Education is the foundation of our democracy. Pioneer Clovis families championed that belief. They wanted schools established as they purchased land within colonies. Development of colonies was promoted when a section of land (640 acres = 1 square mile) was divided into 20-acre parcels. Large families were the norm and schools began to appear.
Jefferson School (1884) was named after President Thomas Jefferson. Classes were held at the washhouse at the Charles H. Boucher home while the one room (24 x 32 feet) was being built. The school remains at its original location on the northwest corner of Shaw & Fowler.
Seven boys and eleven girls enrolled. The students had been attending Garfield, Red Banks, Temperance or Scandinavian schools that were on the average five miles distance from their homes. The students were from the Vincent, Owen, Boucher, Cole, Billips and Reyburn families.
Glenn Reyburn (his brothers Charles and Leslie were in the first class) described the amenities of the school: large cast-iron stove in center of the room, four kerosene lamps, six inch water well fifty feet east of building, a bucket and dipper provided drinking water for all students and lavatories were two earthen pit toilets at the north end of the school.
In 1888, the average daily attendance count was dangerously low. Alvin R. Cole (cousin of Clovis Cole) protected daily requirements of the district by bringing his two sisters and brother to live with him until after the census was taken.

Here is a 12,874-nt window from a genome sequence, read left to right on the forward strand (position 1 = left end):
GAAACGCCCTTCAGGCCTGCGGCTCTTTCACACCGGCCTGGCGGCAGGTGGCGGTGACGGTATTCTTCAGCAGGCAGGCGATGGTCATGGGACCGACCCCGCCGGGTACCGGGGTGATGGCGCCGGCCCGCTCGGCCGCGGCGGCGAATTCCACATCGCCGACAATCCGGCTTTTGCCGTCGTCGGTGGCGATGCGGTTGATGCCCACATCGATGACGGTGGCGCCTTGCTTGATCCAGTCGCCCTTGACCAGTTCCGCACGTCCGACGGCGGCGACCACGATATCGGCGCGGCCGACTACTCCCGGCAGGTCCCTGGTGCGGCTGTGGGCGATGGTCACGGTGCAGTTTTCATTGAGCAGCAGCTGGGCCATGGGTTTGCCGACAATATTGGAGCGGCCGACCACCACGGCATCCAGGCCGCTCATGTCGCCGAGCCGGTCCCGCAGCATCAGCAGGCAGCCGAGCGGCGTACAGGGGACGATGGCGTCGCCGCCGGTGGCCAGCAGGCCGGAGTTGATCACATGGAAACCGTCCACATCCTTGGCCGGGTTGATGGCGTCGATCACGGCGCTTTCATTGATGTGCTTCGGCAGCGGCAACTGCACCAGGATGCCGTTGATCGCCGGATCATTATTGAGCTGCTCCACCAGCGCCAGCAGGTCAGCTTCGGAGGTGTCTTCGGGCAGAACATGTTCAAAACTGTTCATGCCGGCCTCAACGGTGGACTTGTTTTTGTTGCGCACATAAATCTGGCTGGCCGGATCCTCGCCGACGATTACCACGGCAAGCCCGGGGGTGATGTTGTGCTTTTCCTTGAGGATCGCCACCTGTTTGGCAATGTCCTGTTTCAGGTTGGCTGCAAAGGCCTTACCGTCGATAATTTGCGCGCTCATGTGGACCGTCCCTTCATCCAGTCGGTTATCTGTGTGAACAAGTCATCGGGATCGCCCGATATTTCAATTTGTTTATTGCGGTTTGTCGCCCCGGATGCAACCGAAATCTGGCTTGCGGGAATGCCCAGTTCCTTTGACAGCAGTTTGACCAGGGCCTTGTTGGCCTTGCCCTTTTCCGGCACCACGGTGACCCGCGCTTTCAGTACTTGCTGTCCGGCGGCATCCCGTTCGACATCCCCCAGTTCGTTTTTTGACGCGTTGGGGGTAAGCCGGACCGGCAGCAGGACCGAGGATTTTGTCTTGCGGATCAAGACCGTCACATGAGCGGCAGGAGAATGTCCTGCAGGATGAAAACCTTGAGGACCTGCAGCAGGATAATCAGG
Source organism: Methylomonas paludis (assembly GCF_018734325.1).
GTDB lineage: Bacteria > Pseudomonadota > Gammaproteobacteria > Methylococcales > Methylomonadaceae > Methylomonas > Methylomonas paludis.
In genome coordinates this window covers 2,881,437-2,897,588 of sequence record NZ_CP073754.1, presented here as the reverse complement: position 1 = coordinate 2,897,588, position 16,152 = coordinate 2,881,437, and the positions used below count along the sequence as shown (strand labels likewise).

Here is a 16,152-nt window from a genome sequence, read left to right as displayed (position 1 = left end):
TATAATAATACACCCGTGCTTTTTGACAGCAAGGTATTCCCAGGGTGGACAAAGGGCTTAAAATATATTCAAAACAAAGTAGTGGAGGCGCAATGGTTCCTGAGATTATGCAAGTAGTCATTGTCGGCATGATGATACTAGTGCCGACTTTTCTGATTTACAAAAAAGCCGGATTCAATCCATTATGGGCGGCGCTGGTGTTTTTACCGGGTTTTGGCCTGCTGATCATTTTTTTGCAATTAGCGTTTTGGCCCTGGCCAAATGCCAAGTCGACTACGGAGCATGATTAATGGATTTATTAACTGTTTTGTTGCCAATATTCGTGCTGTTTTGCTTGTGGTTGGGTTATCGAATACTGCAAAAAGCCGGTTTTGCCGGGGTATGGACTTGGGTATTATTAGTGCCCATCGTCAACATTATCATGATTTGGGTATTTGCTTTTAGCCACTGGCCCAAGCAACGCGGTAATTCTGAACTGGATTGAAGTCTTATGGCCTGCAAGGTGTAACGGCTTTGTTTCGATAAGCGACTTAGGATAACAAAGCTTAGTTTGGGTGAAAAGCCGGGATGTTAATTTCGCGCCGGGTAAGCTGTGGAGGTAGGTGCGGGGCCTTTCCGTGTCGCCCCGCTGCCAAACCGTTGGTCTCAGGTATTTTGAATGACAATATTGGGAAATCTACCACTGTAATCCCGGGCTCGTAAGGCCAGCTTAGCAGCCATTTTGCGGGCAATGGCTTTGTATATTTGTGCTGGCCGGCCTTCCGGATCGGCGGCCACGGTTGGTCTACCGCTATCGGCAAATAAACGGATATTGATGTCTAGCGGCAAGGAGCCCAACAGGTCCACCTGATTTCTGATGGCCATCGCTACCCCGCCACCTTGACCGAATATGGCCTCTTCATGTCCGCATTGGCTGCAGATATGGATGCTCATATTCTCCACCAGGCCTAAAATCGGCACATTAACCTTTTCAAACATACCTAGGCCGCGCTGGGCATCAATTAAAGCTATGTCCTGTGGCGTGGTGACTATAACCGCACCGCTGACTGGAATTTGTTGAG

Jefferson School became a community center. In 1887, a circuit riding preacher from the King’s River Congregation of the Cumberland Presbyterian Church preached once a month and in 1893, the Jefferson Concert Band and the Literary and Debating Society was formed.
In 1925, bus service (1920? Model T Ford bus painted green) was provided. The bus was fondly called ”green grasshopper”. It operated into the 1930s.
Principal Albert D. Smith wrote a poem “An Old Bell Speaks” during their centennial celebration in 1984. The poem speaks of the bell residing in the tower of the 1907 school building and how Principal Mrs. Hazel Reyburn would award a student as “bell ringer for the day”.
In 1953, the third school was built. The tower was demolished and the bell was stored in a garage until the classes of 1962 and 1963 relocated the historic bell (graced with a bronze plaque) at the front of the school. The bronze plaque (other plaques also) was stolen in 2007.
Goodness triumphs over evil again. Stone plaques replaced the bronze to deter future bad guys.
The bell was dedicated to A.D. “Jake” Smith who served for 28 years (1958-1986) as principal. The “ritual” of the bell greets students each new school year. The bell tones reaffirm the historic significance of their school. Their motto has become: “Try hard and never quit”.
The 1993 motto evolved when Principal Mike Young learned the life history of new custodian Sing Houngviengkham. Sing’s home country Laos had become a communist country in 1975. After several failed attempts to leave, he finally brought his family to America in 1981.
Sing was denied his first request to work for CUSD since he lacked required work permits. He became an American citizen and was hired as custodian at Jefferson.
A banner displaying the motto, “Try hard and never quit.” hangs in the cafeteria. The motto is printed in English, Spanish and Hmong.
The school bears the name of our third President Thomas Jefferson who founded the University of Virginia in 1819. He was a powerful advocate for the pursuit of liberty and education. Both goals continue to be nurtured at Jefferson Elementary School.
Jefferson elementary continues to provide us a rich heritage.